Needing to build fan support, the Chiefs organization encourage the attention the basketball team brought. Likewise, the Green Bay Packers, Minnesota Vikings, Cleveland Browns, Chicago Bears, and other NFL franchises freely lent their names to basketball squads. Others had to get creative with their team names.
By 1975, they had played 289 games in eight states, raising some $500,000 for numerous charities.
Players also earned a little more, taking home $50 per game. The roster fluctuated over the years, with defensive lineman Buck Buchanan, linebacker Bobby Bell, wide receiver Otis Taylor, and cornerback Emmitt Thomas among the bigger names who took the court.
Some of the team’s most popular games came against other NFL teams. In a Super Bowl I rematch, the Chiefs took on the Green Bay Packers at the Interscholastic Field House in 1970. Kansas City’s 98-80 victory might have soothed some of the hurt from the team’s much higher-profile loss on the football field in Los Angeles a little more than three years earlier. In 1973, the Chiefs traveled to Jefferson City to take on the St. Louis Cardinals, playing as the Big Red All Stars. KC lineman Dave Hill scored 24 points in a 75-70 victory. Later that same year, the team played in Miami, handedly defeating the Dolphins 92-54.
Things didn’t always go so smoothly. In 1972, the Chiefs traveled to Denver to take on the AFC West rival Broncos, playing as Dave Costa’s All Stars. Sports Illustrated covered the game, an 80-73 loss by Kansas City despite an impressive performance by running back Warren McVea. “In one rousing spree,” the magazine wrote disparagingly, “the Broncos and the Chiefs traded the ball four times in lightning-fast action replete with unbelievable steals and dazzling interceptions – but nobody came close to scoring a basket.”
Easier matches were ahead. In 1981, the Chiefs challenged the Kansas City Council to raise money for the B.W. Sheperd State School. Mayor Richard L. Berkley, Councilman Emanual Cleaver, and others from City Hall met the Chiefs at Swinney Gymnasium on the UMKC Campus. Interestingly, area newspapers did not report the final score.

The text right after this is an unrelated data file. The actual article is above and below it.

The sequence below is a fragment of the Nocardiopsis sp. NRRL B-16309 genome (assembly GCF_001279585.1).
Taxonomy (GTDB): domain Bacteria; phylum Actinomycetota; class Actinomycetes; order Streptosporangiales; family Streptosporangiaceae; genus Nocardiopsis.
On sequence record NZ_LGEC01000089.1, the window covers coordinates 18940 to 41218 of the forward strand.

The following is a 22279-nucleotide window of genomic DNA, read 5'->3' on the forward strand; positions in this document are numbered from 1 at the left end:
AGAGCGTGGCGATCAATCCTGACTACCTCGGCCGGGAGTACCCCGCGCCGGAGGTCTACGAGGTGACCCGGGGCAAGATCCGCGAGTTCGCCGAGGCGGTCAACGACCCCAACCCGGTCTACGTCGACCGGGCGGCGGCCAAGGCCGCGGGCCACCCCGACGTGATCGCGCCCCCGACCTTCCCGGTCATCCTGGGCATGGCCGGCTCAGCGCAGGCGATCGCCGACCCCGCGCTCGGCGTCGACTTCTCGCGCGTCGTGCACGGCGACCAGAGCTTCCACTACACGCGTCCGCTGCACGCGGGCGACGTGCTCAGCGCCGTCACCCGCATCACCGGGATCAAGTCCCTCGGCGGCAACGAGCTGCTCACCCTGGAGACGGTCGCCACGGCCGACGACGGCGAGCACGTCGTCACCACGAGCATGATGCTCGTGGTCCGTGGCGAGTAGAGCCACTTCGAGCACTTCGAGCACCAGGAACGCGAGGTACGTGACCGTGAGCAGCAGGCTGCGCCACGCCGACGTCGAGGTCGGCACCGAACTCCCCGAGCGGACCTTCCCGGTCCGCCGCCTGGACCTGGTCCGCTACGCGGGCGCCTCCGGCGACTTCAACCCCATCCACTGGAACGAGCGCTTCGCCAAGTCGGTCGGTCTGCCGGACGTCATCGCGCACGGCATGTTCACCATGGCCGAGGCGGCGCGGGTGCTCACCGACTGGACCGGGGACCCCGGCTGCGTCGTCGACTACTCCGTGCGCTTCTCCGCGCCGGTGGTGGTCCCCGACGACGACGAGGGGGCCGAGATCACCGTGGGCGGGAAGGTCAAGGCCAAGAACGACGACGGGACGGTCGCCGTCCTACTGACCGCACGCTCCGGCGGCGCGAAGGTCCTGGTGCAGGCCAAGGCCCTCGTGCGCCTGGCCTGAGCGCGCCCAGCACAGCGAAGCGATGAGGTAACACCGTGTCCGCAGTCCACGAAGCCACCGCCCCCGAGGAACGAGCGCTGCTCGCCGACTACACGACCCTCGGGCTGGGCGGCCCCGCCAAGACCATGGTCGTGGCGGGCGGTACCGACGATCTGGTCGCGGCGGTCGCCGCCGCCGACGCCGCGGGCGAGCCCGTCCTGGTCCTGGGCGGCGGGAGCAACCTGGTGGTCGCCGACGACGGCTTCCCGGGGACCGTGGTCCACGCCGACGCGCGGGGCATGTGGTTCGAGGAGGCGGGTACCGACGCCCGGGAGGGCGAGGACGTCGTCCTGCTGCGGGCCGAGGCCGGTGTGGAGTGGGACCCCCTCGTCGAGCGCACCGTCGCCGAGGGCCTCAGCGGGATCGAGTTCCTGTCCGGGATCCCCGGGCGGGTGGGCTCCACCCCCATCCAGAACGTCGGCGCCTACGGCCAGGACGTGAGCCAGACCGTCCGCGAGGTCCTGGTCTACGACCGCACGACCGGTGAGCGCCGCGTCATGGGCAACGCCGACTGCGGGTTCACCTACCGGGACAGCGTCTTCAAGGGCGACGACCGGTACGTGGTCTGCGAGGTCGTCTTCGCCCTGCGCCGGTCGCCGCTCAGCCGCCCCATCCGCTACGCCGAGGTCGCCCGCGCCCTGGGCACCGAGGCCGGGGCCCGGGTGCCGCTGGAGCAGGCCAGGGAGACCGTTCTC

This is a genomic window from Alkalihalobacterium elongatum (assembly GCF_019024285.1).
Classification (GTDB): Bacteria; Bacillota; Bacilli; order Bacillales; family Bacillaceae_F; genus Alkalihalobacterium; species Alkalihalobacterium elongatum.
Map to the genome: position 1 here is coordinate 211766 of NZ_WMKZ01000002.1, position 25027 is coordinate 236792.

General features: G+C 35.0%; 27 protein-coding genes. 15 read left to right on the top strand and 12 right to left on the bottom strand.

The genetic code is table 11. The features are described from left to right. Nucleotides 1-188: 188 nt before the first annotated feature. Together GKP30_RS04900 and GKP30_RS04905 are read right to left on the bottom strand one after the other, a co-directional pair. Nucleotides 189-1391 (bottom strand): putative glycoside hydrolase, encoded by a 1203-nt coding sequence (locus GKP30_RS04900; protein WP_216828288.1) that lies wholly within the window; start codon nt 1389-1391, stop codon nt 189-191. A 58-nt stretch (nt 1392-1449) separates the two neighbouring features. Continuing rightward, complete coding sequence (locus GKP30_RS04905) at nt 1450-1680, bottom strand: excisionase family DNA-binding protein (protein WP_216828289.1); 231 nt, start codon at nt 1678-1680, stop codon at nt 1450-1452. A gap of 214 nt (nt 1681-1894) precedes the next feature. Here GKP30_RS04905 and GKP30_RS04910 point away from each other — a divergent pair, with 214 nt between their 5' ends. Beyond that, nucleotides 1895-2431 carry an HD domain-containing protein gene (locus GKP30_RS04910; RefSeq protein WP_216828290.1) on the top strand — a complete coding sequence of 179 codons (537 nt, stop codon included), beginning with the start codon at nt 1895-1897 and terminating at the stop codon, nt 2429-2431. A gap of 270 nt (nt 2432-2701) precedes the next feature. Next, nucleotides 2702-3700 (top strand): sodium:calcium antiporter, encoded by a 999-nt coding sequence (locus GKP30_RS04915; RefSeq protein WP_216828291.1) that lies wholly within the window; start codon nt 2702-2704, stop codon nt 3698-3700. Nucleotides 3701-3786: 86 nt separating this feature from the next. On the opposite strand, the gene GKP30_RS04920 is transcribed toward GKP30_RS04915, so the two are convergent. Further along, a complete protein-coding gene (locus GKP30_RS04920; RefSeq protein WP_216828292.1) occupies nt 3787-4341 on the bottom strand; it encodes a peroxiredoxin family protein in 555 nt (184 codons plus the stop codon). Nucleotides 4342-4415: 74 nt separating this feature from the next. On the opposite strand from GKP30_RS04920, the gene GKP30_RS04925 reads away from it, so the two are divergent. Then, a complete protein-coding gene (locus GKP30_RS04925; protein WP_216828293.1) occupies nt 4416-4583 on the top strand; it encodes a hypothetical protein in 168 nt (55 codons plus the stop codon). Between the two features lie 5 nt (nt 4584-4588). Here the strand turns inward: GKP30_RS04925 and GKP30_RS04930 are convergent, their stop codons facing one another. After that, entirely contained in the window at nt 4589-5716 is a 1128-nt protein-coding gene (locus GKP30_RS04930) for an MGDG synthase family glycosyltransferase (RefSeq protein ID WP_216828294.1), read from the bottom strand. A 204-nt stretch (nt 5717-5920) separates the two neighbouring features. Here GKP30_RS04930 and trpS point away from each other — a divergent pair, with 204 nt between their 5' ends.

By the early 1980s, changes to the business of football meant the decline of organized offseason basketball teams.
The players’ union, the NFL Players Association, grew stronger, and salaries rose. So, too, rose the recognition of risk in engaging in organized offseason sports. Kansas City was shaken on January 26, 1979, when future Hall of Famer George Brett and other members of the Royals played a basketball game against the Chiefs in what was billed as the Challenge of the Champions.
Brett broke a bone in his thumb while diving for a loose ball. Doctors declared the injury a minor fracture and unlikely to affect his play the following season, but this did little to reassure fans eyeing the start of spring training in two short months. The Kansas City Times aired its concerns the following week. A story, headlined “Charity Games Become Big Worries for Pros,” focused not only on Brett’s break but also offseason injuries to Chiefs players in years past.
Over time, the need for players to earn offseason income by engaging in risky organized sports decreased. Still, despite the NFL’s current contract language prohibiting dangerous activities, teams have come to accept that pro athletes need to stay in shape year-round and playing other sports just doesn’t rise to the level of risky behavior.
Bob Sprenger, then the NFL’s director of public relations, might have put it best in 1979. “We can’t control their offseason activities,” he said,” … Really, what it gets down to, is that you can’t put them in a cage and let them out when spring training or training camp begins.”